Category: For Parents
My thoughts on the ongoing debate about college admissions from Channel 5, KSDK, in St. Louis, Missouri. It's a great piece that gives an overview of the increasing complexity of college admissions. As always, contact me at 651-765-7485 if you'd like a free consultation about how I can help your family in this process. Link below:
With all the media attention (rightfully so) about alleged payoffs to coaches and alleged fraud in taking the SAT and ACT, I wanted to keep things in perspective. Keep in mind I have been a private college consultant for nearly 20 years, so I know what I am talking about here.
1. I have never heard of anything REMOTELY similar to this controversy. You can rest assured that based on my experience, this does NOT happen with any level of frequency in the college admissions process. Even some of the universities in question, like USC, were unaware that their coaches were allegedly being bribed!
2. ScholarEdge, to repeat, fully condemns these practices if true. We have never paid anyone at a college to help get our students admitted. Period. And that is not going to change.
3. Our students do perfectly fine and our services, rates, and professionalism are among the best in private college consulting,
Call me directly at 651-765-7485 if you have any concerns whatsoever. Remember, as in any profession - law, medicine, accounting, etc. - a few so-called "bad apples" do not represent the overwhelming number of professionals who adhere to superior ethical principles.
All the best,
IECA Stresses Ethics and Personal Fit to Guide Students in Choosing a College
The Independent Educational Consultants Association (IECA) and its members are committed to helping families find the most appropriate college for their students, and assist families in navigating the application process. [NOTE: Jason Lum is an IECA Professional Member] Following a comprehensive code of ethics, IECA members are professionals who understand and adhere to high ethical standards in all their interactions with clients and institutions and are compensated by and work exclusively on behalf of their client families.
In response to the breaking news of an FBI probe and Justice Department charges for 50 people—college officials from elite institutions, wealthy parents, coaches, and others—in a long-running admissions bribery scheme, IECA CEO Mark Sklarow said, “The charges presented today exemplify the intense anxiety that even some wealthy parents feel about their children being admitted to their preferred colleges.”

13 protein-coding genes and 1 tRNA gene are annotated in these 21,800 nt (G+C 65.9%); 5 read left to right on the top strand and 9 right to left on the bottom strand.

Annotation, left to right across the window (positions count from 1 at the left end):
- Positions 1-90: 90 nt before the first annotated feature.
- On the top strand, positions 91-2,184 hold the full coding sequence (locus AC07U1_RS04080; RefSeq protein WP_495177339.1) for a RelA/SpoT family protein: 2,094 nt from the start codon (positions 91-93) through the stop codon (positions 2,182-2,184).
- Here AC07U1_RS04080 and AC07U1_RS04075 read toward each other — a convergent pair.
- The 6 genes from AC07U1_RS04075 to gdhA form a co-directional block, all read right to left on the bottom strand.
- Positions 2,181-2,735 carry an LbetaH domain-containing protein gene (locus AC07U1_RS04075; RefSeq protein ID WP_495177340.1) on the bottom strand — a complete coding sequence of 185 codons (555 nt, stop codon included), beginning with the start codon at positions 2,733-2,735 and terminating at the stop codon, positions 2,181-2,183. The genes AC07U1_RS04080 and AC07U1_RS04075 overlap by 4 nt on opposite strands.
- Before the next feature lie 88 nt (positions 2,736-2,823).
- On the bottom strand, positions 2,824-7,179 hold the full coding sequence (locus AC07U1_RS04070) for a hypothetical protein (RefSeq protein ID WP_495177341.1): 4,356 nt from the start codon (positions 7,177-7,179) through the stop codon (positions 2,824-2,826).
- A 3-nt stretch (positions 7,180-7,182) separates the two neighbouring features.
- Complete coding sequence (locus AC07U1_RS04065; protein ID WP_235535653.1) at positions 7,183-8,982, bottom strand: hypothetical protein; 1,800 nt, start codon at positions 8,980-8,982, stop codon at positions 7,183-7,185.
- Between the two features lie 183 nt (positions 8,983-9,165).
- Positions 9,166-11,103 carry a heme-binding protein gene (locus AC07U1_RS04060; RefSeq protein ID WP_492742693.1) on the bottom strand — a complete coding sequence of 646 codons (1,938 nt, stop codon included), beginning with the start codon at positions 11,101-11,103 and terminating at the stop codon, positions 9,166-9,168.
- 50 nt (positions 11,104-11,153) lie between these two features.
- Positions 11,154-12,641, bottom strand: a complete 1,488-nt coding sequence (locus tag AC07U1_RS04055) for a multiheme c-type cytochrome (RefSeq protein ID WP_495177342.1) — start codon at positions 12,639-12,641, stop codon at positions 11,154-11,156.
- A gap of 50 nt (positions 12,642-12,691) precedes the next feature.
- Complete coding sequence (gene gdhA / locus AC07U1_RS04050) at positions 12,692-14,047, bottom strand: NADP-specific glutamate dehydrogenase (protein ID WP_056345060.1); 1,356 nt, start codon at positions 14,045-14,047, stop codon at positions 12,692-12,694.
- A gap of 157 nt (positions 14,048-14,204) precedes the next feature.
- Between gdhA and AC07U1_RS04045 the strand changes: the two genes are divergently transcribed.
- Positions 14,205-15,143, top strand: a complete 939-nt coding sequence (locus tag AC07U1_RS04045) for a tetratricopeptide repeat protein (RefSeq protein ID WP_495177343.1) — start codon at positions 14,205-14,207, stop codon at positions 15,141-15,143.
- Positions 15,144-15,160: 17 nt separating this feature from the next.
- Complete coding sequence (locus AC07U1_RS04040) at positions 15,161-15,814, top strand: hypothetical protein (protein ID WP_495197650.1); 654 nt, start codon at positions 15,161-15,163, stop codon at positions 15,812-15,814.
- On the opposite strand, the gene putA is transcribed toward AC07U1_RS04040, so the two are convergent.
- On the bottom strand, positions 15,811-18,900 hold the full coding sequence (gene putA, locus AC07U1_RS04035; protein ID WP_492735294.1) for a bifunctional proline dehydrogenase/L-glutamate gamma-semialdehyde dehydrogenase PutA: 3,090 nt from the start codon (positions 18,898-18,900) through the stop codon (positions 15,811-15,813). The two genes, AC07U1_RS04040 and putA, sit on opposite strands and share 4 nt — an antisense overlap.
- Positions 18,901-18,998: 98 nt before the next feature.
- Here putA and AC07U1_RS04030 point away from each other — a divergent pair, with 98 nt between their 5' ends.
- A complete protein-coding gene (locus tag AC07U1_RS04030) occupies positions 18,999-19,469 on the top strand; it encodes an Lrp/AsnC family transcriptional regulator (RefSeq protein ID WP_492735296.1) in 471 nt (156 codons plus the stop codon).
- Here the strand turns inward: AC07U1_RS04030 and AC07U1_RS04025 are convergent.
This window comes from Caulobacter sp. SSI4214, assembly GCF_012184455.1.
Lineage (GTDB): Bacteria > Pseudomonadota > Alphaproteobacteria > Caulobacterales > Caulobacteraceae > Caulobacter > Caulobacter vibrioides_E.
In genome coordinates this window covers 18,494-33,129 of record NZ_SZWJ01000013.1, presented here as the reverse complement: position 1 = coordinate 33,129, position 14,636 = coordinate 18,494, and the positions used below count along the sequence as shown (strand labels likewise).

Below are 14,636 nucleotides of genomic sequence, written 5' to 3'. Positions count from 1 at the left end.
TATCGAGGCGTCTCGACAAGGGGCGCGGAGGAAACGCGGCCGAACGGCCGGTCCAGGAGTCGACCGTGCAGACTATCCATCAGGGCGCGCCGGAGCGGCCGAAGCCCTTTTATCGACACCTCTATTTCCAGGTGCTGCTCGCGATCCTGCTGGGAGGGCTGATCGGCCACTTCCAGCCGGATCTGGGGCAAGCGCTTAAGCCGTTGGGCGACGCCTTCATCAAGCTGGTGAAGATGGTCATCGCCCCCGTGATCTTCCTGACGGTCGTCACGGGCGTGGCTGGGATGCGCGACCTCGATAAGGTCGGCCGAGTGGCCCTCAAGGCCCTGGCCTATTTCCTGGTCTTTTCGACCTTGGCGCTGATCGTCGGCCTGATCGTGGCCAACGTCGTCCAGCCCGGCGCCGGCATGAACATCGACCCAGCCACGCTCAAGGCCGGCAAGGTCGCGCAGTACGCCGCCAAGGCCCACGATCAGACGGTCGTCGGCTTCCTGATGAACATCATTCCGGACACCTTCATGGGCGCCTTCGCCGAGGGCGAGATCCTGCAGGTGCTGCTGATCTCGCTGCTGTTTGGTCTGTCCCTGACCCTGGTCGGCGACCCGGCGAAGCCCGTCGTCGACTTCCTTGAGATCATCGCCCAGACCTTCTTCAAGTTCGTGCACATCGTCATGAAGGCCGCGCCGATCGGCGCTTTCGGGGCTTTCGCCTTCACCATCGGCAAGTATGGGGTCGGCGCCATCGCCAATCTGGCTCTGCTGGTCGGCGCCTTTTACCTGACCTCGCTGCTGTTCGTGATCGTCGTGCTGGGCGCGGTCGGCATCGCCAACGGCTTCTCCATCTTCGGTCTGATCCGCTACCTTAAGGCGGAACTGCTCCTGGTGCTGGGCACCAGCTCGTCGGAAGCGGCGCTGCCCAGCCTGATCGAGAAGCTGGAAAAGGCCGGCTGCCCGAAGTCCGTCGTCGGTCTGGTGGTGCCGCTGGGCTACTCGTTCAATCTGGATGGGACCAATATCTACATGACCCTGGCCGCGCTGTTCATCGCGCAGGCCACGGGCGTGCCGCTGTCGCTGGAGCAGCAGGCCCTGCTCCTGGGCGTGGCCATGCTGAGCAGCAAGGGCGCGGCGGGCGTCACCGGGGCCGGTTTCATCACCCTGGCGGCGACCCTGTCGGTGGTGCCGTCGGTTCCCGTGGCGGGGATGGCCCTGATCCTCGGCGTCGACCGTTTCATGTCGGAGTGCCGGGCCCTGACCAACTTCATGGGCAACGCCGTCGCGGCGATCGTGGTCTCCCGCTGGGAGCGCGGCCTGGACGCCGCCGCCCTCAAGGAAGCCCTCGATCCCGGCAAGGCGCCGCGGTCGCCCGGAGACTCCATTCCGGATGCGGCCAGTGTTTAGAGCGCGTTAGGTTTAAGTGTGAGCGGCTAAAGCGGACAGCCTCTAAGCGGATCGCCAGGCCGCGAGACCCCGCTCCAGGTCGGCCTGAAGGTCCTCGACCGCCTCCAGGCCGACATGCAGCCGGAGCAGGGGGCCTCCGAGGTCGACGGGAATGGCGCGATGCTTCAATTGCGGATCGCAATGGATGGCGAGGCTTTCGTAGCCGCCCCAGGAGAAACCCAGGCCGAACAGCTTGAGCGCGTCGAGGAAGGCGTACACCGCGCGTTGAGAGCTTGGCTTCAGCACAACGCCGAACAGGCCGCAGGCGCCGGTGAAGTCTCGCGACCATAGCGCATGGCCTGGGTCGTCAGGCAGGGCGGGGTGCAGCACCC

Parents and students should keep the following advice in mind as they begin their college search.
The college search and application process should be a fun and exciting time for students and their families. If anyone in any setting is exerting pressure or causing undue anxiety and pressure, be cautious. If you are told someone has “inside” information, can pull strings, provide shortcuts to admission, or give you a special advantage (for a fee or otherwise), you are being misled.
There are many great postsecondary options for every student, and no student should be made to feel that they must become something they are not to get accepted. The “best” school is the school that fits a student academically, socially, and financially. Being and presenting one’s authentic self and demonstrating one’s own talents and abilities is a way of ensuring the right college fit. This is central to what an ethical independent educational consultant does.
The vast majority of admissions officers, school counselors, and IECs are ethical and compassionate professionals who dedicate their careers to advising students and families.
If you decide to seek help with the college search and application process outside of the school setting, ensure that you hire someone who is a member of a professional organization, such as IECA or NACAC, that requires them to abide by the highest ethical standards. A fully vetted independent educational consultant (IEC) will be solely concerned about an individual student’s well-being and helping to gain admission to a school where they will thrive and succeed on their own merits.
You may have read today about an elaborate "pay to play" college admissions scam, where - allegedly - some very high net worth celebrities and business people paid individuals to bribe coaches to increase their kids' chances of college admission. Even worse, there are allegations of cheating on the SAT and ACT promoted by individuals who allegedly used expert test-takers to pose as students.
Rest assured that ScholarEdge has never and will never pay anyone in the college admissions process to give one of our students an advantage. The simple truth is that we don't need to - our students do just fine in the college application process and thrive at the colleges or universities they attend.
Jason Lum is a professional member of IECA and a member of NACAC. Both organizations have firm rules of ethics that prohibit independent college advisors from engaging in this type of unethical and allegedly criminal behavior.